After slow fishing for most of June and July, reports of bluefin tuna along the backside of Cape Cod from Crab Ledge east of Chatham up to Peaked Hill Bar off Truro have picked up in the past few weeks. We took advantage of perfect weather on Thursday, August 2 to check out the bite.
Russ Stevens, a sales manager for Navico (the parent company of Simrad and Lowrance), invited me and OTW publisher Chris Megan to fish aboard a beautiful 25 Contender decked out with the latest in Simrad electronics and wrapped with a pretty sweet striper scale pattern.
We left from Pamet River in Truro in the early morning and were greeted with still conditions, an extreme low tide, and thick fog.
At 6 a.m., the fog was thick from Pamet all the way around Race Point. After we came around Race Point at the very tip of Cape Cod, we stopped among the lobster pot floats in about 40 feet of water to prep the tuna gear – Van StaalVSB250 spinning reels on VS jigging rods, rigged with 80-pound-test braided line and 80-pound test wind-on leaders.
There were bluefish breaking around the boat on small sand eels, so Russ made a few casts with a Guide’s Choice topwater popper on one of the light-tackle striper outfits.
After Russ caught a couple of bluefish, we were all watching the plug chug along the top, waiting for a topwater strike, when suddenly a huge boil appeared behind the plug and the top fin of a bluefin tuna showed for a split second before the fish turned and disappeared in an explosion of whitewater. The tuna never hit the plug, but it was for the best as I’m not sure we would have had a chance of landing that fish on striper gear among all those lobster pots!
Most boats off Peaked Hill Bar were trolling squid bars or fishing live bait, but we were determined to cast to some tuna after watching that blow-up on the striper plug. We made our way south toward “the golf ball” and made a big loop out toward the shipping lanes, but spotting any signs of life was tough as big banks of fog kept rolling through. We relied on the radar to avoid boat traffic and kept an eye on the Simrad fishfinder to look for signs of fish and bait. Russ was happy to show off all the great features of the intuitive Simrad touchscreen display.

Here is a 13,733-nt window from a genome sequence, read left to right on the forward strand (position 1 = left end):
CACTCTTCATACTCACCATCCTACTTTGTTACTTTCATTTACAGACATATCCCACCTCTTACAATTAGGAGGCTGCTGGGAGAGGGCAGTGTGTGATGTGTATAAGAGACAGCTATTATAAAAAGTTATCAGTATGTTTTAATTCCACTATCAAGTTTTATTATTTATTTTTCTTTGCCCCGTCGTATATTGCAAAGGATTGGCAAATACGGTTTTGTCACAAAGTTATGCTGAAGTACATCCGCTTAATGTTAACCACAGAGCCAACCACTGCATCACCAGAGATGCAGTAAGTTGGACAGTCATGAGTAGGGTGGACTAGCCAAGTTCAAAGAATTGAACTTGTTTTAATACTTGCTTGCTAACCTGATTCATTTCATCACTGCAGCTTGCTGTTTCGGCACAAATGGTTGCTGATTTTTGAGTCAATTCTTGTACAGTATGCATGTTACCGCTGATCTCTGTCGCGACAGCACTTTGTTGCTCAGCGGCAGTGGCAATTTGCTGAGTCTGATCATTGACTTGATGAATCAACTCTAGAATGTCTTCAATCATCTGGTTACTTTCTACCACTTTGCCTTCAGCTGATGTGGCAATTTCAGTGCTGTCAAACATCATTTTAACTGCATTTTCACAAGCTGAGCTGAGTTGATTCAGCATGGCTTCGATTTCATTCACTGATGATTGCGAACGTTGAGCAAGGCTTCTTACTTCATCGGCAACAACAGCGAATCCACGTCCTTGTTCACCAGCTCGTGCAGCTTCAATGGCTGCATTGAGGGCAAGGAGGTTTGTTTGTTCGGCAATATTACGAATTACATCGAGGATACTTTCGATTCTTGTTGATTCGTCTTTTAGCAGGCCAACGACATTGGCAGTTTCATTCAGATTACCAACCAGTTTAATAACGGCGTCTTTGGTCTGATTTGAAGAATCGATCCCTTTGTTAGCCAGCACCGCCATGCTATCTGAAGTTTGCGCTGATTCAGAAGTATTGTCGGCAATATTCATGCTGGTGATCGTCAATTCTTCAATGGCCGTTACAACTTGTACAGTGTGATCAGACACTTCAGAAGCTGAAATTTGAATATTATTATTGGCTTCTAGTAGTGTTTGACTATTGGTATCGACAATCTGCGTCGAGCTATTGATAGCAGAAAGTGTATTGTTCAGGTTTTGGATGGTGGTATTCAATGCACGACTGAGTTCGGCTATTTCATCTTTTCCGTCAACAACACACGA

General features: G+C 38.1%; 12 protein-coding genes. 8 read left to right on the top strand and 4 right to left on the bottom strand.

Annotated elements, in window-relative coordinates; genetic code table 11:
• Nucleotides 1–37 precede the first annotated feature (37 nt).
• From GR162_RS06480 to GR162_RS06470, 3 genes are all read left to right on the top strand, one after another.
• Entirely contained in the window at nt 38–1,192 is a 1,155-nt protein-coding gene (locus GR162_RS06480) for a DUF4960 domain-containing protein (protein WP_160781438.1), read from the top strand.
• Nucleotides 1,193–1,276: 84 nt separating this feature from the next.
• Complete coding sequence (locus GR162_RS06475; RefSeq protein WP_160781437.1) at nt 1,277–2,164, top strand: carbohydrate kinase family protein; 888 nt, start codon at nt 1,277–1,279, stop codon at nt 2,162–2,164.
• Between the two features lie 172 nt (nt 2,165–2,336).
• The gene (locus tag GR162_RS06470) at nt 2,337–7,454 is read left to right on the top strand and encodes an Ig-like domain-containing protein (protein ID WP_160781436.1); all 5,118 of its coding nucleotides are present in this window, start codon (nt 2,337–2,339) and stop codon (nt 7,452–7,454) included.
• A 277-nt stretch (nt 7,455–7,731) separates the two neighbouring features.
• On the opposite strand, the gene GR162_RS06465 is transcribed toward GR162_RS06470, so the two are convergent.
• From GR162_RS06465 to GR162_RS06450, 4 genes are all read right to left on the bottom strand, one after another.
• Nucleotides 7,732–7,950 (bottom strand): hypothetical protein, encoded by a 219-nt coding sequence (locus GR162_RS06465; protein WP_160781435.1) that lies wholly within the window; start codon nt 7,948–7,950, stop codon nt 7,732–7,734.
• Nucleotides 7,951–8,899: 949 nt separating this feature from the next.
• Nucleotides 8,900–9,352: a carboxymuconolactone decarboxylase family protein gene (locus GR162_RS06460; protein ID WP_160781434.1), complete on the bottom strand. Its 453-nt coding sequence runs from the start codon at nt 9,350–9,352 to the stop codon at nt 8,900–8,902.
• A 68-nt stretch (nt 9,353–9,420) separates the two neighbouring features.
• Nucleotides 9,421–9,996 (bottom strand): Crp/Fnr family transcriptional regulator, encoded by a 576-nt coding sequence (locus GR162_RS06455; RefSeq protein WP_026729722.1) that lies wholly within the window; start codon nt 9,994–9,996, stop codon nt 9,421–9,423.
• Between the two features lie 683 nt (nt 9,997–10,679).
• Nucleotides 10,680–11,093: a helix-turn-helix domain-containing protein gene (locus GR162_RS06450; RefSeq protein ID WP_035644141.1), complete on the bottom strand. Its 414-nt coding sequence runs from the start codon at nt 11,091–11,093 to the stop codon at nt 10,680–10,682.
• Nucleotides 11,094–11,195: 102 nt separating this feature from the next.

Finally we made the call to head back toward Peaked Hill Bar and troll some Sebile Magic Swimmers and rigged Hogys on the spinning gear. The fog had cleared, and we started spotting signs of life – minke whales in the water, bait dimpling on the surface, and a few groups of sea birds.
Occasionally we’d see a few tuna break the surface, but they never stayed up long enough to allow for a cast. Finally, after trolling through an area where we had spotted some tuna, I put the boat and neutral and picked up one of the spinning outfits to check and re-set the lures. I was working the Magic Swimmer back to the boat when suddenly it got hammered. For a split second I thought a bluefish had grabbed it, but then suddenly the fish turned and started ripping drag at a speed that could only mean tuna. After chasing the fish through some lobster pot lines, we were able to stay on top of it and get it in the boat quickly. The fish was only 40 to 50 pounds, but it was the first tuna I’ve ever caught on a plug and it was awesome to feel it bite.
The plug that the fish hit was the exact same one that Patrick Sebile himself, the inventor of the plug, had used to catch a tuna while fishing with OTW and Capt. Brian Patterson 3 years ago – no doubt it had some good mojo. Check it out in this photo from 2009:
After a quick photo session, it was time to get the tuna gutted and on ice.
After another hour with a few shots at breaking fish but no luck, we decided to call it an early day and head home. I had big plans for the bluefin meat.
If you’re interested in learning to cut your own tuna for sushi, check out these helpful videos I found on You Tube: